Tag Archives: bird poems

Birdbook I: Towns, Parks, Gardens & Woodland

Sidekick Books is a London-based publisher of exclusively collaborative poetry projects, including micro-anthologies and (forthcoming) poet-illustrator team-ups. It is run at the behest of excommunicated alchemist Dr Fulminare and his demonic familiar, Bandijcat, but most of the legwork is done by poets Kirsten Irving and Jon Stone, who kicked off the press with Coin Opera, a book of computer game poems, in winter 2009. Books can be bought from http://www.drfulminare.com and currently all four micro-anthologies plus Birdbook (April 2011) are available for £20 (plus P&P).

Birdbook 1: Towns, Parks, Gardens & Woodland
£10.00 + postage, 158pp 
Featuring poems and artwork by:
Rachael Allen, Rowyda Amin, Hannah Bagshaw, Becky Barnicoat, Simon Barraclough, Julia Bird, Niall Campbell, Michael Chance, Tom Chivers, Hanna Terese Christiansson, Monika Cilmi, John Clegg, Dave Coates, Phil Cooper, Lois Cordelia, Lorna Crabbe, Caroline Crew, Nia Davies, Lizzy Denning, Isobel Dixon, Philip Elbourne, Dai George, Matthew Gregory, Cliff Hammett, Aiko Harman, Emily Hasler, Holly Hopkins, Nicholas Hughes, i-lib, Kirsten Irving, Andrew Jamison, Amy Key, Judith Lal, Alexandra Lazar, Natalie Lazarus, Katherine Leedale, Roddy Lumsden, Edward Mackay, Marion McCready, Siofra McSherry, Matt Merritt, Kate Parkinson, Saroj Patel, Kate Potts, Richard Price, Fiona Purves, Declan Ryan, Bethany Settle, Jon Stone, Jennie Webber, James Wilkes and Chrissy Williams.
Lesser Spotted Woodpecker
James Wilkes
We would like to know when all these deer actually work as you never see them at it. Their spoor is stacked in the form of logs. A plastic chair nailed halfway up a tree. Climbing into its cup we surmise it is for shooting the deer if they fail to complete their quotas. A death perspective snaps open. Across this, the looping movement of a slight bird. It all goes strangely quiet as it drums a hollow tattoo of ants and bracken in the smell of rain-to-come. 
St Jerome and the Chaffinch
Emily Hasler
More usually with a lion he can’t shake off,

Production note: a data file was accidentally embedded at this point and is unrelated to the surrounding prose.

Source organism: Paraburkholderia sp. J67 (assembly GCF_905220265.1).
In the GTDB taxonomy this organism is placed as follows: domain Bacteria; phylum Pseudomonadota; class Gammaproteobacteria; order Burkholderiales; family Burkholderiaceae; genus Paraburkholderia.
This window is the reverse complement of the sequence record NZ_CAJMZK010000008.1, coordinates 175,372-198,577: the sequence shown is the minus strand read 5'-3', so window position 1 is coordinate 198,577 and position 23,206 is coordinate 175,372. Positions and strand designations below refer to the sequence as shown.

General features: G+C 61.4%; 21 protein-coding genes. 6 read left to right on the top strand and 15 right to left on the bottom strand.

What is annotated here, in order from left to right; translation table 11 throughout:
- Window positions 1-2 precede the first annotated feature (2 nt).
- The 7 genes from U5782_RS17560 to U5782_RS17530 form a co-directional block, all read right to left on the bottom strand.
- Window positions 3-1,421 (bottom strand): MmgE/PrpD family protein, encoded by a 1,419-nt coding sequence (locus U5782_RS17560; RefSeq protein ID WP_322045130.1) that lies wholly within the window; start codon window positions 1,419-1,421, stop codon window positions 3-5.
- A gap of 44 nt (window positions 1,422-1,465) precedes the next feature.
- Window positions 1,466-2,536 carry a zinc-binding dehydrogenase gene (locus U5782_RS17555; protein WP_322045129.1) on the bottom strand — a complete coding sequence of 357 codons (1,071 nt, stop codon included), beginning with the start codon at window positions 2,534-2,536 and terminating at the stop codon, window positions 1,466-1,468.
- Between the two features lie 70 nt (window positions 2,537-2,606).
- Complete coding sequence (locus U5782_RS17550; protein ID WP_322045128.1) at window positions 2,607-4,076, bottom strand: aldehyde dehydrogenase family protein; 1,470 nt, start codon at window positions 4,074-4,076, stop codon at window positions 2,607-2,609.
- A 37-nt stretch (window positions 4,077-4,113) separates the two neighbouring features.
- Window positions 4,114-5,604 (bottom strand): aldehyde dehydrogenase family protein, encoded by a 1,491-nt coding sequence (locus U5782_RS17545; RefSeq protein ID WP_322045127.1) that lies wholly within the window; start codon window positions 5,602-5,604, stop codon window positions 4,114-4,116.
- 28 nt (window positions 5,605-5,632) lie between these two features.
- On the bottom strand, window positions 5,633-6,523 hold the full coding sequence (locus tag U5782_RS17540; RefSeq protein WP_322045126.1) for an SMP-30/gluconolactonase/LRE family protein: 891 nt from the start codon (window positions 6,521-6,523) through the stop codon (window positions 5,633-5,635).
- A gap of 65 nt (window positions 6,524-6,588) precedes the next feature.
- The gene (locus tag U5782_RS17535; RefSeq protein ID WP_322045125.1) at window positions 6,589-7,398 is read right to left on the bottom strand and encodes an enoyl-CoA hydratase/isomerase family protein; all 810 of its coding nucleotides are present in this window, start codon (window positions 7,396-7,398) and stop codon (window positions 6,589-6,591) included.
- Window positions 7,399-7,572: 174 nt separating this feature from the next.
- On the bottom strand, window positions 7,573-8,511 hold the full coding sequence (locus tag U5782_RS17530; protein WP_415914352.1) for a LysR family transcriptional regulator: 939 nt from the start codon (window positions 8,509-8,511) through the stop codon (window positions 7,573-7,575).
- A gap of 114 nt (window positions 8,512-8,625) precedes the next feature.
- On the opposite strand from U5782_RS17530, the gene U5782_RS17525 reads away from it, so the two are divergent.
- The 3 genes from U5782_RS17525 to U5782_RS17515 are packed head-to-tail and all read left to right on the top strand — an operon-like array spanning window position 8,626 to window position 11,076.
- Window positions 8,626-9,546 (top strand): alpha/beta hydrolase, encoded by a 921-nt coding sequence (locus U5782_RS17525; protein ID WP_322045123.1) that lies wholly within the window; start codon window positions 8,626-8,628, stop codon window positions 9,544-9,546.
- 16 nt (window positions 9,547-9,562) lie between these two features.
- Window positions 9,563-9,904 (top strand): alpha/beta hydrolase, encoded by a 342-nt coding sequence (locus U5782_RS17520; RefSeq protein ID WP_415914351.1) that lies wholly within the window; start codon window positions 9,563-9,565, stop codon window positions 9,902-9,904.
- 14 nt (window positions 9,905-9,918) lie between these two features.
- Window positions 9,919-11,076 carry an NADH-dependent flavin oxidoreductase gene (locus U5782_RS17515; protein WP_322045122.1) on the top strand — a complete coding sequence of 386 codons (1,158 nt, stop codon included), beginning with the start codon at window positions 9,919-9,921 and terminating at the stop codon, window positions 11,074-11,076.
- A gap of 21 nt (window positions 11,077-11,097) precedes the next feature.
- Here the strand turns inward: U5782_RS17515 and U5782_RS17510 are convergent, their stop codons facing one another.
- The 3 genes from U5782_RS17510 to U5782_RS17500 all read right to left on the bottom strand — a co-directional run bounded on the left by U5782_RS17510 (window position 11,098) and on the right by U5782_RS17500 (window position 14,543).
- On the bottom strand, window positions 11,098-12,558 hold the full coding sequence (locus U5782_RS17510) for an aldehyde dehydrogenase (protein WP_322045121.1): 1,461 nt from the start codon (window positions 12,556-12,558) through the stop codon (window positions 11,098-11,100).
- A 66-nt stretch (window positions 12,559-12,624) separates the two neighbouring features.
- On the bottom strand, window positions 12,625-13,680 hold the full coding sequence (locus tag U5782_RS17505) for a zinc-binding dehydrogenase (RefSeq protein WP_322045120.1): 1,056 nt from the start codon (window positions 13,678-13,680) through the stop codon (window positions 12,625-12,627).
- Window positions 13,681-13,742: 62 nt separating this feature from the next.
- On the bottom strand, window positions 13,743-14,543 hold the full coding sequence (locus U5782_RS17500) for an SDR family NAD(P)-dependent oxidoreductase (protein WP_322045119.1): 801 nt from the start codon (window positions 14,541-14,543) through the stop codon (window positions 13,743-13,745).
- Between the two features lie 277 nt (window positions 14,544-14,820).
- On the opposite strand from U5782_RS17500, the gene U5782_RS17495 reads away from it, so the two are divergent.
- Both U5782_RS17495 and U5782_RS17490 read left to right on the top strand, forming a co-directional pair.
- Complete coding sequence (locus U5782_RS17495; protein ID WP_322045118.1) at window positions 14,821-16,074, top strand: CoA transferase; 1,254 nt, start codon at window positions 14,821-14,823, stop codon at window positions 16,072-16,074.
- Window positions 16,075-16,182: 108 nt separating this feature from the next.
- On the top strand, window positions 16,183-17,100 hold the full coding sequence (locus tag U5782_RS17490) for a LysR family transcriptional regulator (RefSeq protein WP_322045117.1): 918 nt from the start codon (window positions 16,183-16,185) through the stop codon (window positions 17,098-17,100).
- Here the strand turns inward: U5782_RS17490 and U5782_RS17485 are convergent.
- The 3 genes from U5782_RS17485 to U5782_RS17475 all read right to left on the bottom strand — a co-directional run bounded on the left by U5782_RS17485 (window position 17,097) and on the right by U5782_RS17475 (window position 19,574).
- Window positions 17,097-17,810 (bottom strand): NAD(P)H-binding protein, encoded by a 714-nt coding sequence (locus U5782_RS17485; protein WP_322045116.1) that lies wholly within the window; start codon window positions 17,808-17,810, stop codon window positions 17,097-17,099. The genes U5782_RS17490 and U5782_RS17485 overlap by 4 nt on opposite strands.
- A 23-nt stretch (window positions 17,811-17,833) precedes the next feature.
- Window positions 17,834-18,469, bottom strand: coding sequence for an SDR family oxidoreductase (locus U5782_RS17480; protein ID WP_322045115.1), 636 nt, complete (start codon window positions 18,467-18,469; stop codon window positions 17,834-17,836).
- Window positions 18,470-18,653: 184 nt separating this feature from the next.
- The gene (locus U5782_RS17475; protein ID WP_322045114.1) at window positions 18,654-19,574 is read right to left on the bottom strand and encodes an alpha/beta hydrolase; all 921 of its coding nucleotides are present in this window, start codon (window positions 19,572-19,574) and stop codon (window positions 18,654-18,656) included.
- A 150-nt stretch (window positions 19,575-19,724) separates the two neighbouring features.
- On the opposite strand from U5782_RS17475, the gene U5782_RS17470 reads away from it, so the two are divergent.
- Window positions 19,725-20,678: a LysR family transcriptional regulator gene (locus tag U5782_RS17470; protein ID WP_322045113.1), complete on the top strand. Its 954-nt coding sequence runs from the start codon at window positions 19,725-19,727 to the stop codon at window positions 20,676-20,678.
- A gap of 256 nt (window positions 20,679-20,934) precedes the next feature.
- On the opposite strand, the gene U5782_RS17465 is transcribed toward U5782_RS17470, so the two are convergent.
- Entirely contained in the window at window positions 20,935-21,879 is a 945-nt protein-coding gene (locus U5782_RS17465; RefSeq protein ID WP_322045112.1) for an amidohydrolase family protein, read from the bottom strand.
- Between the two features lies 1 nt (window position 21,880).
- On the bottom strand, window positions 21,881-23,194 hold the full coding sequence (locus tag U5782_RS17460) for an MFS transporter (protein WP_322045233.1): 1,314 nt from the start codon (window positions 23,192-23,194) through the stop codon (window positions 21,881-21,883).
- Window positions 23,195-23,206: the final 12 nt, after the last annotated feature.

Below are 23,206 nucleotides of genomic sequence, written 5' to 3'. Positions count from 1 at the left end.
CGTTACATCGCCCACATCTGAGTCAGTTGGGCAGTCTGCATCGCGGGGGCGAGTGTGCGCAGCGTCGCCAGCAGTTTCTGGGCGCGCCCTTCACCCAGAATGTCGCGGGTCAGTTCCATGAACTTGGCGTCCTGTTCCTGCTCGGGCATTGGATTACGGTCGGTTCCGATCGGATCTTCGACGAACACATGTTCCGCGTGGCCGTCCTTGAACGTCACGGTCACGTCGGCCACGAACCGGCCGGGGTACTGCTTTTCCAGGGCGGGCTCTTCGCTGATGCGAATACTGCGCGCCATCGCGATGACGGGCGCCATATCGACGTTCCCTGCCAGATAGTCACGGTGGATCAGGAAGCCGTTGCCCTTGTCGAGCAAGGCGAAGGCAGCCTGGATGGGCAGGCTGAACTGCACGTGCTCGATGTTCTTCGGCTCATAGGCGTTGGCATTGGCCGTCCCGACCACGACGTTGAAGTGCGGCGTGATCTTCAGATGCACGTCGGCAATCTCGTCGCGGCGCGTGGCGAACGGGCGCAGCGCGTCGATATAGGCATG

and always with a book – but,
sometimes, he appears with a chaffinch.
Animals love him. And it’s a symbol
of celibacy to be accompanied by a chaffinch.
The colourful male winters less far away than his mate.
He becomes known as the bachelor bird
and also the harbinger of rain.
But only sometimes does he sing for rain,
other times he sings for sun, or for his mate.
The French say gay comme un pinson
but we are not always so gay
or so serious. Bosch paints him this way.
I cannot say why he sings, only that
the chaffinch, sometimes, appears with St Jerome.
Willow Tit
John Clegg
Her beak is a split thorn
carving a zipline,
undressing a seedpod.
Ignore her calls,
those sudden shudders
of breath in a pinetree.
Ignore her completely.
Some birds in China
sculpt nests from spit;
she’ll hammer a home
in your huge neglect,
eyeshadowed, black-capped.
In the land of the dead
the judges will balance
your heart and her feather.

Tacc Tacc, Blackcap
Edward Mackay  
Tacc tacc;               creetily creetily – akerah creektur
turrturr               you will be taken hence     turr creetily creetily;
akerah, and from there                   creetur creetur –
turrturr,             to a place           akerah akerah creetah.
A place Akertah! of lawful                 tacc tacc
creetur execution       tacc tacc…          creetily tacc
where you will be creetily creetily tac tac
hanged tacc tacc by the neck creetily
until dead tacc tacc     And may the creetily akerah tac
Lord tacc tacc have mercy creetily on your
tacc tacc akerah soul            Tacc.
Wood Warbler
Nia Davies
In the unaxed oak and the underleaf,
where a feast hatches
for a hidden eater or
a smallish singer,
a Thai green belly
is patched over by tree.
And it blows those calls:
a reedy woodwind
with kora playing
tapped melodics,
trying to elbow in
a slice of bandwidth
amongst Buzzard,
Thrush and Chiffchaff,
hipping up the trunk
with a draw-string beak,
shutting-up from singing
till there’s hush
in the barging forest,
till there’s space in
the rustling arena,
from the chainsaw
and the twitcher,
and all those other
tiny gladiators
tangling for flies.
from Birdbook 1: Towns, Parks, Gardens & Woodland.
Order Birdbook 1: Towns, Parks, Gardens & Woodland.
Visit www.drfulminare.com

The Meaning of Birds

” … it is not news that we live in a world
where beauty is unexplainable
and suddenly ruined
and has its own routines. We are often far
from home in a dark town, and our griefs
are difficult to translate into a language
understood by others. We sense the downswing of time
and learn, having come of age, that the reluctant
concessions made in youth
are not sufficient to heat the cold drawn breath
of age. Perhaps temperance
was not enough, foresight or even wisdom
fallacious, not only in conception
but in the thin acts
themselves. So our lives are difficult,
and perhaps unpardonable, and the fey gauds
of youth have, as the old men told us they would,
faded. But still, it is morning again, this day.
In the flowering trees
the birds take up their indifferent, elegant cries.
Look around. Perhaps it isn’t too late
to make a fool of yourself again. Perhaps it isn’t too late
to flap your arms and cry out, to give
one more cracked rendition of your singular, aspirant song.”
– Charlie Smith, from “The Meaning of Birds”
  (Indistinguishable from the Darkness)